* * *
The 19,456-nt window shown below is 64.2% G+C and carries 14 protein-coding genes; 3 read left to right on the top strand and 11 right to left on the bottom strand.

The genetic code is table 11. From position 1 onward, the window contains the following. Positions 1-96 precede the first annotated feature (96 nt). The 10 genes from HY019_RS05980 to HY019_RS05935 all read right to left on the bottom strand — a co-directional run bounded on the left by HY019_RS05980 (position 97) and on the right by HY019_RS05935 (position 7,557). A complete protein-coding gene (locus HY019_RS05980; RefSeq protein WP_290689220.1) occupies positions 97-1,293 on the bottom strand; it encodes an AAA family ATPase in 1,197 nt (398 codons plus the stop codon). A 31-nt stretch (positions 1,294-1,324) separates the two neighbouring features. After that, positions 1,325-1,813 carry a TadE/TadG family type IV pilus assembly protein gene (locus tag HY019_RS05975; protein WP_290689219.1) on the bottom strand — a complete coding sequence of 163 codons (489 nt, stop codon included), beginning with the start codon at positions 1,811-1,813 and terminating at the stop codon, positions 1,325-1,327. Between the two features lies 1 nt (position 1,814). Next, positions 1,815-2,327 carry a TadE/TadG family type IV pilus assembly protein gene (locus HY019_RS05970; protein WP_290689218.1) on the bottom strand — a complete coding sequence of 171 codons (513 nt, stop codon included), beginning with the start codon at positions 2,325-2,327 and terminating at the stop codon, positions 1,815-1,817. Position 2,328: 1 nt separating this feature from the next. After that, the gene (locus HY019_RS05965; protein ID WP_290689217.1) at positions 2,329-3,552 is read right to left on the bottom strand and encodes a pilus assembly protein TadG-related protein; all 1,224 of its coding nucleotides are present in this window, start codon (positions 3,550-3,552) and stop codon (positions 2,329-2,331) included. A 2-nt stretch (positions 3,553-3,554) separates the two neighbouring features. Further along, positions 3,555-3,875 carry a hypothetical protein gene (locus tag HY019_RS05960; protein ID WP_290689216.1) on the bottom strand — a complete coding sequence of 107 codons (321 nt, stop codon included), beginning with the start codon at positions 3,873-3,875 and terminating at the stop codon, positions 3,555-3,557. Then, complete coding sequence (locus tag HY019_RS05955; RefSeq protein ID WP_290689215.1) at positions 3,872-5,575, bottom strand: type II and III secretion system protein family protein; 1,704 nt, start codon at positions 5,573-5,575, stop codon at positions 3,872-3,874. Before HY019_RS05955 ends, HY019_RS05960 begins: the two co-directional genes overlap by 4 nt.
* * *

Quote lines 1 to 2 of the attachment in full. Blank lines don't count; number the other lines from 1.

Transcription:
The 19,456-nt window shown below is 64.2% G+C and carries 14 protein-coding genes; 3 read left to right on the top strand and 11 right to left on the bottom strand.

The genetic code is table 11. From position 1 onward, the window contains the following. Positions 1-96 precede the first annotated feature (96 nt). The 10 genes from HY019_RS05980 to HY019_RS05935 all read right to left on the bottom strand — a co-directional run bounded on the left by HY019_RS05980 (position 97) and on the right by HY019_RS05935 (position 7,557). A complete protein-coding gene (locus HY019_RS05980; RefSeq protein WP_290689220.1) occupies positions 97-1,293 on the bottom strand; it encodes an AAA family ATPase in 1,197 nt (398 codons plus the stop codon). A 31-nt stretch (positions 1,294-1,324) separates the two neighbouring features. After that, positions 1,325-1,813 carry a TadE/TadG family type IV pilus assembly protein gene (locus tag HY019_RS05975; protein WP_290689219.1) on the bottom strand — a complete coding sequence of 163 codons (489 nt, stop codon included), beginning with the start codon at positions 1,811-1,813 and terminating at the stop codon, positions 1,325-1,327. Between the two features lies 1 nt (position 1,814). Next, positions 1,815-2,327 carry a TadE/TadG family type IV pilus assembly protein gene (locus HY019_RS05970; protein WP_290689218.1) on the bottom strand — a complete coding sequence of 171 codons (513 nt, stop codon included), beginning with the start codon at positions 2,325-2,327 and terminating at the stop codon, positions 1,815-1,817. Position 2,328: 1 nt separating this feature from the next. After that, the gene (locus HY019_RS05965; protein ID WP_290689217.1) at positions 2,329-3,552 is read right to left on the bottom strand and encodes a pilus assembly protein TadG-related protein; all 1,224 of its coding nucleotides are present in this window, start codon (positions 3,550-3,552) and stop codon (positions 2,329-2,331) included. A 2-nt stretch (positions 3,553-3,554) separates the two neighbouring features. Further along, positions 3,555-3,875 carry a hypothetical protein gene (locus tag HY019_RS05960; protein ID WP_290689216.1) on the bottom strand — a complete coding sequence of 107 codons (321 nt, stop codon included), beginning with the start codon at positions 3,873-3,875 and terminating at the stop codon, positions 3,555-3,557. Then, complete coding sequence (locus tag HY019_RS05955; RefSeq protein ID WP_290689215.1) at positions 3,872-5,575, bottom strand: type II and III secretion system protein family protein; 1,704 nt, start codon at positions 5,573-5,575, stop codon at positions 3,872-3,874. Before HY019_RS05955 ends, HY019_RS05960 begins: the two co-directional genes overlap by 4 nt.